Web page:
2.1 Take measures to attract world-class talent
Being one of the most cosmopolitan and vibrant cities in the world, Hong Kong appeals to many world-class talent who would like to explore and seize the opportunities brought by the rapid economic expansion of China, work in the GBA but prefer to live and spend their holidays in Hong Kong. To attract these skilled talent from around the world, especially those from innovative and technological industries, the HKSAR Government is recommended to relax the rules and process for employment visas, to accelerate the establishment of international schools as well as to provide one-time short term subsidies to encourage these global talent to relocate to Hong Kong.
2.2 Promote cross-boundary job rotations
Given its established strengths as an international city, Hong Kong has been nurturing a pool of high-end talent with global exposure, international insights and diverse experience. Hong Kong should embrace the mission to connect the rest of the GBA cities to the global business world. To encourage freer flow of talent, the HKSAR Government could explore opportunities with governments in the various cities for sponsoring job exchange programmes and spur a mutual exchange of skills and talents across different industries to work in other cities. This would not only facilitate the diffusion of knowledge, experience and technologies, help the smooth integration of Hong Kong into the GBA economy, but also potentially solve any labour shortage issues in certain industries in Hong Kong.
2.3 Retain graduates
Hong Kong has 8 world-class universities / tertiary education institutions that groom over thousands of our next generation each year. Adopting international standards in curriculum design and quality assurance, large numbers of top students from mainland China come to Hong Kong for education each year. Nevertheless, many of them return to their home cities in the mainland reluctantly after graduations even though they are offered working opportunities in Hong Kong as the current immigration regulations cannot facilitate less experienced graduates to work in Hong Kong. This represents a significant loss of human resources after years of investments of education spending. To retain valuable talent to work in Hong Kong to enhance Hong Kong’s competitiveness and enable a better integration with the GBA, the HKSAR Government needs to reassess the current immigration regulations, and remove hurdles for freer flow of people.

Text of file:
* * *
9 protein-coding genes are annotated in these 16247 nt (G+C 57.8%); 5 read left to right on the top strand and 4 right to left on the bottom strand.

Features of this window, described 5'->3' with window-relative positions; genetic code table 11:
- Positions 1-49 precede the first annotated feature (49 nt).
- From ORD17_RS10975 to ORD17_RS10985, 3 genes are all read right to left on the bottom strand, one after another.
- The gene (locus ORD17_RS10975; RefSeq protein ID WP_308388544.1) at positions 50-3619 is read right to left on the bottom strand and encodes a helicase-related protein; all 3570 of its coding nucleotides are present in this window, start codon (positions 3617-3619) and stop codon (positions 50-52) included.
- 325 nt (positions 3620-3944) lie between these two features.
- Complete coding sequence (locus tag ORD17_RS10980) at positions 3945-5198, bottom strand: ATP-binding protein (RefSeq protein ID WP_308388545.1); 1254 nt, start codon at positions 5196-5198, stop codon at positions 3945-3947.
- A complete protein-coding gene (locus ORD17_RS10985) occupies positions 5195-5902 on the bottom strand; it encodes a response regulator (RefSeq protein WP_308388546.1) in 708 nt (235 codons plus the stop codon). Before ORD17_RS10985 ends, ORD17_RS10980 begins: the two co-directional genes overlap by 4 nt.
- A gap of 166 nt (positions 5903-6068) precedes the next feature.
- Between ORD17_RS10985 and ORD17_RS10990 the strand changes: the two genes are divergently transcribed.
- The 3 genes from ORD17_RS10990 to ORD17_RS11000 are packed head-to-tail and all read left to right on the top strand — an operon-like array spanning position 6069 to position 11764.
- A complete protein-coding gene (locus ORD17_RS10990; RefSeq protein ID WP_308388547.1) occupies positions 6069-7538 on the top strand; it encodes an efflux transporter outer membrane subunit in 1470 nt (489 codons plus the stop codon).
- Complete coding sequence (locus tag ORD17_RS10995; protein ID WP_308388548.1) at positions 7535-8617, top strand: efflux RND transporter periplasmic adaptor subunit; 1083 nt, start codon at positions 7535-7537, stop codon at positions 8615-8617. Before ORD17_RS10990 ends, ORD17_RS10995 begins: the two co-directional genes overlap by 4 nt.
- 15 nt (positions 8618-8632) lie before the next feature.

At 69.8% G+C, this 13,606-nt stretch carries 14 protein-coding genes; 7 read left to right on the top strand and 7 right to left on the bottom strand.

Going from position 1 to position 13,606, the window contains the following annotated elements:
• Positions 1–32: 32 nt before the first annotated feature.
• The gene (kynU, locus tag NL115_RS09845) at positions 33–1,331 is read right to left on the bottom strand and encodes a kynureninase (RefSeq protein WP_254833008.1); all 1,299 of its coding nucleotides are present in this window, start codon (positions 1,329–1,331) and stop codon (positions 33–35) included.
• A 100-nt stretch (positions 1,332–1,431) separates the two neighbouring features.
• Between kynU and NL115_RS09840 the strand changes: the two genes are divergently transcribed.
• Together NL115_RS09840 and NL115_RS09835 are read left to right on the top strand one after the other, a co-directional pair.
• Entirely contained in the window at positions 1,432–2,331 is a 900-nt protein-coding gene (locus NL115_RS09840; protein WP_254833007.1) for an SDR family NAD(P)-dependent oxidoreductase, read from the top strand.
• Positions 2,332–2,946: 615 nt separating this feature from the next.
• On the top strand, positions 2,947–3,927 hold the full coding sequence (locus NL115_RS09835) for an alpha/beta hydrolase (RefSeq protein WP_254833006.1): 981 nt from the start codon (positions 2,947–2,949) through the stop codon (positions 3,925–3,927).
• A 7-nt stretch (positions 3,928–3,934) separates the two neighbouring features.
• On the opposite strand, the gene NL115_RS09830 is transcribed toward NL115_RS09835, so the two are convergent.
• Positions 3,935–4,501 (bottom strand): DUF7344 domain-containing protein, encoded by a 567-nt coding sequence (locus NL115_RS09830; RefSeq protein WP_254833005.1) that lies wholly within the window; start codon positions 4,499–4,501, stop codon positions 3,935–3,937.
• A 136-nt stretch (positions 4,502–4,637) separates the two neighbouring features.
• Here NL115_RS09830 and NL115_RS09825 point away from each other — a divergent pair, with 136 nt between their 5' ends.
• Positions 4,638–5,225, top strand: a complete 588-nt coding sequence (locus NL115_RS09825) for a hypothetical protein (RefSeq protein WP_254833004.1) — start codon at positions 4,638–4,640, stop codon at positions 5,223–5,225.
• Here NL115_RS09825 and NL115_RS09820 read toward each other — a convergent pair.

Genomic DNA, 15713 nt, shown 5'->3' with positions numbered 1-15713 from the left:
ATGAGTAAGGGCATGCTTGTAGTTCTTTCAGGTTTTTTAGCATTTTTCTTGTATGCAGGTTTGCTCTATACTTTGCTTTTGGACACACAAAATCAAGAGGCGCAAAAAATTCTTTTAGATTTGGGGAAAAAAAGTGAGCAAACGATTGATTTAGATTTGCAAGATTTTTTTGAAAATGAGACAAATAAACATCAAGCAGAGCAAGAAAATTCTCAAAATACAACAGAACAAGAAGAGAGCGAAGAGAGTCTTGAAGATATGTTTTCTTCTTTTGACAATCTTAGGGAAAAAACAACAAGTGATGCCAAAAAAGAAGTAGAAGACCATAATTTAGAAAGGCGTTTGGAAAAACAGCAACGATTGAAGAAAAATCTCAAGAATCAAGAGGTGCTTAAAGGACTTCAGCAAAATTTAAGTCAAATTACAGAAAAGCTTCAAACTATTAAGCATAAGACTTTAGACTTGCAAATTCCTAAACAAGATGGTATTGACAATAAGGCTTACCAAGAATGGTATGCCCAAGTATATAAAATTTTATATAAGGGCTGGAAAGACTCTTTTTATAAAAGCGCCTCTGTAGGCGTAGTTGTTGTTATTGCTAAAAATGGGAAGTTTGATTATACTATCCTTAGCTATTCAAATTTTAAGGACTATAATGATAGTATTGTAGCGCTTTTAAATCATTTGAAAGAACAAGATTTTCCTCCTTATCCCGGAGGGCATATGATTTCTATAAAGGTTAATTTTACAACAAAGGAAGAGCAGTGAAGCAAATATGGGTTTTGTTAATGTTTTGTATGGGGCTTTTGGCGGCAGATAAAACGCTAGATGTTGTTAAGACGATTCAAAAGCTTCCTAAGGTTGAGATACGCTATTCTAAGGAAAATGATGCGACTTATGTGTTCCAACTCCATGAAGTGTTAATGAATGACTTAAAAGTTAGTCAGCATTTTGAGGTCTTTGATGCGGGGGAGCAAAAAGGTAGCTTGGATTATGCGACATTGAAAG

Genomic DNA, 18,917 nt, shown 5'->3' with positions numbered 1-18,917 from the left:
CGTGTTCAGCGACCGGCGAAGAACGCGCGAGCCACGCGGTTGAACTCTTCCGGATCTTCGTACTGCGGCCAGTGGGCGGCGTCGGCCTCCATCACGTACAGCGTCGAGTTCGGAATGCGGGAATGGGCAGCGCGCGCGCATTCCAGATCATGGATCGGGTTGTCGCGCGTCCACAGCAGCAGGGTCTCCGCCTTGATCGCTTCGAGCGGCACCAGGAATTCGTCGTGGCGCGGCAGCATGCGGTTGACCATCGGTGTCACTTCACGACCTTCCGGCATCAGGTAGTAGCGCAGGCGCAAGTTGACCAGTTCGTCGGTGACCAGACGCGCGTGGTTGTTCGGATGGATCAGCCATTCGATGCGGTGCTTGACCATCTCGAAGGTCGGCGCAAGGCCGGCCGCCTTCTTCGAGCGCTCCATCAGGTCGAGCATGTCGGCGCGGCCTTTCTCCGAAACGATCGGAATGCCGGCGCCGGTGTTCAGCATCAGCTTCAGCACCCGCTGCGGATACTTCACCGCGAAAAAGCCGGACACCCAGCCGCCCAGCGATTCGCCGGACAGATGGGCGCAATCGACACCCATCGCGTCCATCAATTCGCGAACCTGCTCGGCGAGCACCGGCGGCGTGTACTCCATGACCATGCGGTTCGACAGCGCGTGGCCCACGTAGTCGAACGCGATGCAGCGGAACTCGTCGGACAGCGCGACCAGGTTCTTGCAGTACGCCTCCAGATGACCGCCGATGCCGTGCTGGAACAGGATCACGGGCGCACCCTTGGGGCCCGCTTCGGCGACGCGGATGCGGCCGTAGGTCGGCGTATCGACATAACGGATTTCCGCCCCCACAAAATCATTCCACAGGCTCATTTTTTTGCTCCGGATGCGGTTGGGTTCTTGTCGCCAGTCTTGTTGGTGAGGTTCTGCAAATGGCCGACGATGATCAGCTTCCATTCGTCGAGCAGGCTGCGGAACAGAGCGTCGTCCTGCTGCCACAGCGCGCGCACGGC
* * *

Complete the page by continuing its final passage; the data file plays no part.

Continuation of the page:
2.4 Remove hurdles for working and settling in the GBA
As revealed in the survey, when asked about what measures the HKSAR Government can take to make the GBA initiative beneficial to Hong Kong employees, 40% of the respondents suggested the government lobby with mainland Chinese authorities to remove the 183 days rule that subject Hong Kong people working in China to China tax. Also, 30% suggested the government publish job opportunities openings in the GBA area. This is followed by organising career seminars and/or training programme to upskill Hong Kong job seekers (28%) and liaising with other cities to allow Hong Kong people working in the mainland to purchase properties and to enjoy similar benefit as local staff, such as life-long retirement benefit (2%).The HKSAR Government can consider work together with governments of the other 10 cities to facilitate freer flow of labour / talent to create the synergy for the whole region.
2.5 Upskill local workforce
Hong Kong can ride on the GBA initiative to diversify its economy, in particular to become an international innovation and technology hub.
To support the transformation of Hong Kong businesses to upskill in technology, the working population needs more training to keep up with the technological advancements. Most businesses in Hong Kong may not have the resources to sponsor staff trainings on new technologies that are perceived as outside the scope of their businesses. To upgrade the labour skill sets, cash rebate or subsidy can be granted by the HKSAR Government to companies whose gross income does not exceed HK$5 million for providing or sponsoring staff trainings on utilising and adopting technology in enhancing business processes and performance. By incentivising technological adoption for enterprises, Hong Kong employees are more likely to be driven by employers to embrace a new mindset to capitalise on technology at work.